Using Current Investors to Develop Your Fundraising Approach
Startups are in constant competition for two resources: capital and talent. Without capital, a business fails to exist. Without talent, a business fails to flourish. If you’ve raised venture capital before, you already have some combination of a great product, a highly functioning team and a growing market. To stand out when fundraising, founders need to implement a process to engage their current investors and attract new investors.
Relationships and processes can make or break a successful fundraise; the same can be said for a traditional sale. So why not treat the fundraise process like your traditional sales process?
- Attracting and adding qualified leads to your top of the funnel on a regular basis
- Nurturing and moving the leads from through the funnel with the goal of closing them as a customer
- Servicing customers and creating a great experience until they become evangelists or promoters
A “fundraising funnel” may look something like the process above where you are adding interested and qualified investors to the top of the funnel. Nurturing them through meetings and email. Then closing them and turning them into evangelist with regular communication.
In helping founders raise $800M+ to date in 2019, we have found that focusing on your current investors has the greatest chance to impact every step of the process. Which means, it often makes the most sense to flip the traditional sales funnel on its head and start at the bottom.
Starting at the bottom
There are two primary reasons to start with your current investors (read: the bottom of your funnel):
- They have more capital
- They know other investors
As famed angel investor Jason Calacanis puts it:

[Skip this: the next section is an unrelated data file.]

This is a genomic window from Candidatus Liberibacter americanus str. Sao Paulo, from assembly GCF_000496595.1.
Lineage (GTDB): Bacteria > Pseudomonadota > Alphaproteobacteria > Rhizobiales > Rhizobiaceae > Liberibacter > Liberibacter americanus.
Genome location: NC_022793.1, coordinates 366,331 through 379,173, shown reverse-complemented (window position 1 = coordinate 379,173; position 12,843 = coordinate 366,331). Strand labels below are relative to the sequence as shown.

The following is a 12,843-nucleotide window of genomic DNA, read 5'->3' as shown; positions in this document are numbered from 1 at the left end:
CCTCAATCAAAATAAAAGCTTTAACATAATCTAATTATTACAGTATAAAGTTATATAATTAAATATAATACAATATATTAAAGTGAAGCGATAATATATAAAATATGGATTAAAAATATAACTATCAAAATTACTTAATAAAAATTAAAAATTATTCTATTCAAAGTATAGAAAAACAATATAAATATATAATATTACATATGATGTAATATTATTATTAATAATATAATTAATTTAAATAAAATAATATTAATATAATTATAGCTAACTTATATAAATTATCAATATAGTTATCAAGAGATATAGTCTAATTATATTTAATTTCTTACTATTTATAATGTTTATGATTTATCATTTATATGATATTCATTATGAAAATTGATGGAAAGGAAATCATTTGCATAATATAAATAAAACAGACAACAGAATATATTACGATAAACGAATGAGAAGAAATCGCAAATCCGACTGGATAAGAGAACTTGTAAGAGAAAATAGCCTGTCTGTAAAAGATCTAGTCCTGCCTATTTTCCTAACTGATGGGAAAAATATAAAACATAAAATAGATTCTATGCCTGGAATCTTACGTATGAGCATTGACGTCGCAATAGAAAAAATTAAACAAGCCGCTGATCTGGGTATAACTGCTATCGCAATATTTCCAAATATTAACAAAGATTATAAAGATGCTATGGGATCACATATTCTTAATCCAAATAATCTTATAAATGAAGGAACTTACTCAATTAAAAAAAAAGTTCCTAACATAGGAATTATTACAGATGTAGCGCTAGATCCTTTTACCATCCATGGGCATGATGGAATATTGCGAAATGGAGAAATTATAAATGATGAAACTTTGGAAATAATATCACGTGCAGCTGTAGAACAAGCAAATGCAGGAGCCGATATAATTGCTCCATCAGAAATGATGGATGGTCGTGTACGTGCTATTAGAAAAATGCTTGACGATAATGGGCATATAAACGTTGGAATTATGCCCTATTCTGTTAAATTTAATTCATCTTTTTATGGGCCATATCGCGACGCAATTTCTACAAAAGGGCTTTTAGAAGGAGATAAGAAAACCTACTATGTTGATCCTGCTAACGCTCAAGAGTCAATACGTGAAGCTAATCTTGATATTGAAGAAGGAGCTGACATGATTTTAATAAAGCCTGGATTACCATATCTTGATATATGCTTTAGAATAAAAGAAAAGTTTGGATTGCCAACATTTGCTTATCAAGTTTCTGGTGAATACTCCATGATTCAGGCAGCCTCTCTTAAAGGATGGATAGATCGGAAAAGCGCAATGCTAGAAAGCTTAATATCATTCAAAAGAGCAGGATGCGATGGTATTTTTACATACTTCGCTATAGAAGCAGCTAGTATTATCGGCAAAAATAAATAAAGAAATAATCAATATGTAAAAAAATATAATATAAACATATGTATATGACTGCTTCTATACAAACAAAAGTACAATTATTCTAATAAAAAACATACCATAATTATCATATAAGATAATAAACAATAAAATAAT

“There is a really awesome reason to keep investors updated: they didn’t give you all of their money — they have more! They want to give you more! If you keep your investors engaged with honest updates they will reward you by participating in future rounds.”
To start, most investors and VC firms intend on investing in multiple rounds. Most firms, especially earlier-stage VCs, set aside reserves for investing in their current companies at a later date.
Once you’ve landed an investor, it is vital to form a strong relationship and turn them into your company’s biggest champion. Just as you use customer success to keep your customers happy, you should be intentional about building relationships with your investors and keep them happy, too. Your investors should be your company’s biggest advocate, but that will only be true if you’re top-of-mind for them.
Make sure that relationship is strong, and good things will follow. By turning your current investors into advocates you’ll be able to call on them to help fill the top of your funnel with qualified investors from their network. Or better yet, they’re the first people you can go to when you need more capital in your business.
Making the ask
But what if you are looking to add on additional investors?
It is important to remember that the success of your current investors hinges on your company’s success. The venture capital community is a relatively close-knit community and introductions are often an email or two away. If you’ve been a trusted partner to your current investors they will most certainly make sure they introduce you to any investor you have targeted as an ideal investor. As Andrew Cohen of Techstars wrote:
“Gaining the respect and enthusiasm of your investors increases the amount that these advocates will evangelize your company in their respective circles of influence. Your investors can be your greatest salespeople if you leverage them correctly.”
There is no definitively correct way to run a fundraising process, so flipping the traditional funnel on its head and starting at the bottom can be an interesting strategy.
Gross margin documents the business your product is building, yet it’s often tucked away in a financial update while a medley of product metrics enjoy the spotlight.
The bottom line: Expansion-stage SaaS companies are well positioned to thrive in 2021.
Using data from this year’s Expansion SaaS Benchmarks Report, OpenView’s Dan Knight breaks down the three distinct components to fundraising.